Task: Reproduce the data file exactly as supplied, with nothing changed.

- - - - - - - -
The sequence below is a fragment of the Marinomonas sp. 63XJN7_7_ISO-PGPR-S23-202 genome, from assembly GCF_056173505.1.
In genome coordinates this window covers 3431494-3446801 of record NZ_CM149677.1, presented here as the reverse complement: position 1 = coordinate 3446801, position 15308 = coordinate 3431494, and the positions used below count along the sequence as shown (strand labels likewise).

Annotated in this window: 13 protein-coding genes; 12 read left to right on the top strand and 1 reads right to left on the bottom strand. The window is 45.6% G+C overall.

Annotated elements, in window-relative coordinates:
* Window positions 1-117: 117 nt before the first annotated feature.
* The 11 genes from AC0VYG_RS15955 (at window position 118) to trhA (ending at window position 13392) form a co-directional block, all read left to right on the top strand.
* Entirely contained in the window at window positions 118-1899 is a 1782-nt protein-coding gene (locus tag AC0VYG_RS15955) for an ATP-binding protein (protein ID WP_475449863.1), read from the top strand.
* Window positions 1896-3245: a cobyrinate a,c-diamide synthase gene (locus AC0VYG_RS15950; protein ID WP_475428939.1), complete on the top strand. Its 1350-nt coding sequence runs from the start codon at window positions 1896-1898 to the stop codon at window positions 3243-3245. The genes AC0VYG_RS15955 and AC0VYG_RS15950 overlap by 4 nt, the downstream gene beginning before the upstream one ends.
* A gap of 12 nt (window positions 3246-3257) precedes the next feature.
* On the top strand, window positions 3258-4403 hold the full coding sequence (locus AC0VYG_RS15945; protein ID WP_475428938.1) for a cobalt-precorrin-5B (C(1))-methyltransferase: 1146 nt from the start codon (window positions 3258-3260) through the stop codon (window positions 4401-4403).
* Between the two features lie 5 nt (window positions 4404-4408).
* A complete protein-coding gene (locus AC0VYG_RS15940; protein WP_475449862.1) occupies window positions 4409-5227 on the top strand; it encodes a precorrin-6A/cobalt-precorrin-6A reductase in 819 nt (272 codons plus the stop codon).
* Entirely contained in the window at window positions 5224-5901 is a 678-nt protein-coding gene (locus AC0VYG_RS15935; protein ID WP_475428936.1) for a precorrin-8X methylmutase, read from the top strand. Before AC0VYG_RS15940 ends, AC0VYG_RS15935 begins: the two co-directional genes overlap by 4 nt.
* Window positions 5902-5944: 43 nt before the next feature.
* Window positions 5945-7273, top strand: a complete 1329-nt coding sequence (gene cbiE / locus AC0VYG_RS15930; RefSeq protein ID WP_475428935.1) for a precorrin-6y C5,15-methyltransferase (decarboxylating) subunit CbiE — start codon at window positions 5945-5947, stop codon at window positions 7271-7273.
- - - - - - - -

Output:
The sequence below is a fragment of the Marinomonas sp. 63XJN7_7_ISO-PGPR-S23-202 genome, from assembly GCF_056173505.1.
In genome coordinates this window covers 3431494-3446801 of record NZ_CM149677.1, presented here as the reverse complement: position 1 = coordinate 3446801, position 15308 = coordinate 3431494, and the positions used below count along the sequence as shown (strand labels likewise).

Annotated in this window: 13 protein-coding genes; 12 read left to right on the top strand and 1 reads right to left on the bottom strand. The window is 45.6% G+C overall.

Annotated elements, in window-relative coordinates:
* Window positions 1-117: 117 nt before the first annotated feature.
* The 11 genes from AC0VYG_RS15955 (at window position 118) to trhA (ending at window position 13392) form a co-directional block, all read left to right on the top strand.
* Entirely contained in the window at window positions 118-1899 is a 1782-nt protein-coding gene (locus tag AC0VYG_RS15955) for an ATP-binding protein (protein ID WP_475449863.1), read from the top strand.
* Window positions 1896-3245: a cobyrinate a,c-diamide synthase gene (locus AC0VYG_RS15950; protein ID WP_475428939.1), complete on the top strand. Its 1350-nt coding sequence runs from the start codon at window positions 1896-1898 to the stop codon at window positions 3243-3245. The genes AC0VYG_RS15955 and AC0VYG_RS15950 overlap by 4 nt, the downstream gene beginning before the upstream one ends.
* A gap of 12 nt (window positions 3246-3257) precedes the next feature.
* On the top strand, window positions 3258-4403 hold the full coding sequence (locus AC0VYG_RS15945; protein ID WP_475428938.1) for a cobalt-precorrin-5B (C(1))-methyltransferase: 1146 nt from the start codon (window positions 3258-3260) through the stop codon (window positions 4401-4403).
* Between the two features lie 5 nt (window positions 4404-4408).
* A complete protein-coding gene (locus AC0VYG_RS15940; protein WP_475449862.1) occupies window positions 4409-5227 on the top strand; it encodes a precorrin-6A/cobalt-precorrin-6A reductase in 819 nt (272 codons plus the stop codon).
* Entirely contained in the window at window positions 5224-5901 is a 678-nt protein-coding gene (locus AC0VYG_RS15935; protein ID WP_475428936.1) for a precorrin-8X methylmutase, read from the top strand. Before AC0VYG_RS15940 ends, AC0VYG_RS15935 begins: the two co-directional genes overlap by 4 nt.
* Window positions 5902-5944: 43 nt before the next feature.
* Window positions 5945-7273, top strand: a complete 1329-nt coding sequence (gene cbiE / locus AC0VYG_RS15930; RefSeq protein ID WP_475428935.1) for a precorrin-6y C5,15-methyltransferase (decarboxylating) subunit CbiE — start codon at window positions 5945-5947, stop codon at window positions 7271-7273.